|Agudath Israel of America - National Public Policy Position Paper||I. RELIGIOUS AND CIVIL RIGHTS
The United States was founded by persons seeking refuge from religious persecution. The First Amendment's guarantee that each individual shall be entitled to the "free exercise of religion" is, in many respects, what sets the United States apart from so many other nations even today.
As a religious minority in this country, and as a people that has suffered through a long history of persecution, Jews must be constantly alert to deprivations of religious and civil rights. This is especially true for Orthodox Jews, whose religious practices with respect to diet, dress, and Sabbath and holiday observance often make them readily identifiable targets for discrimination.
In line with these principles, Agudath Israel was a leading proponent on Capitol Hill of the Religious Freedom Restoration Act, the landmark 1993 law designed to re-establish the full scope of free exercise protection the Supreme Court had eviscerated in its troubling 1990 "peyote" decision. Now that RFRA has been declared unconstitutional insofar as it relates to the actions of state and local governments, Agudath Israel calls upon Congress to pass the Religious Liberty Protection Act, a carefully tailored bill designed to restore free exercise protection within the constitutional parameters established by the Supreme Court.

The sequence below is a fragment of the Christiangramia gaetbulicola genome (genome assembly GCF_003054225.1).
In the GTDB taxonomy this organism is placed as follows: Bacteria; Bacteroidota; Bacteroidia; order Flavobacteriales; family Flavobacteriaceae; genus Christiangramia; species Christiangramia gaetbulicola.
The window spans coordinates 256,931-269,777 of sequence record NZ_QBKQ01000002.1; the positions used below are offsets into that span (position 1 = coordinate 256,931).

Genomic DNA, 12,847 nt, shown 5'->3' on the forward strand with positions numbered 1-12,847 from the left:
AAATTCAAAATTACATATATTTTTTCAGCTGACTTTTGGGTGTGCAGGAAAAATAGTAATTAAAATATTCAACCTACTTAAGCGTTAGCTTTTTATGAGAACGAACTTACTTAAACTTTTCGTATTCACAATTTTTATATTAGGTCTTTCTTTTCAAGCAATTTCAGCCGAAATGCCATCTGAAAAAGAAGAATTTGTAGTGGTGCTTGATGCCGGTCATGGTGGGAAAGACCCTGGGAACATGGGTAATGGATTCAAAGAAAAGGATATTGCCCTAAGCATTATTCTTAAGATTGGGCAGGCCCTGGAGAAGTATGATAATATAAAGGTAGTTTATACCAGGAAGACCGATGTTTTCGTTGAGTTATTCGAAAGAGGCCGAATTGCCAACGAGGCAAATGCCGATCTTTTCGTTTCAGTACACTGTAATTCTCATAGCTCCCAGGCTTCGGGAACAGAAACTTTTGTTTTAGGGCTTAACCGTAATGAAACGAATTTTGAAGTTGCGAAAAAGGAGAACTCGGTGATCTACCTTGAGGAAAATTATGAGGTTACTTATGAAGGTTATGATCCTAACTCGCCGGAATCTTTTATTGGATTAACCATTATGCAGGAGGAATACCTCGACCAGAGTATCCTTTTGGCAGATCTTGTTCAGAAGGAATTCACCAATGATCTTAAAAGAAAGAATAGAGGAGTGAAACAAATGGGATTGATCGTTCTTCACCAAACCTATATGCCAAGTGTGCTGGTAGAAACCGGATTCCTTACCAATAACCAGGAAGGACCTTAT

In addition, as outlined below, Agudath Israel has taken positions on many issues that relate to the religious and civil rights of Orthodox Jews in a variety of specific settings.
Anti Religious Discrimination and Bias
Agudath Israel has consistently spoken out against discrimination on the basis of religious identity, belief and practice, in contexts as diverse as employment, housing, court hearings, civil service examinations, school attendance and testing. Agudath Israel supports legislative efforts to clarify and enhance the laws prohibiting religious discrimination and mandating reasonable religious accommodation; to streamline the procedures for seeking redress against discriminatory practices; and to strengthen existing enforcement mechanisms against illegal acts of discrimination.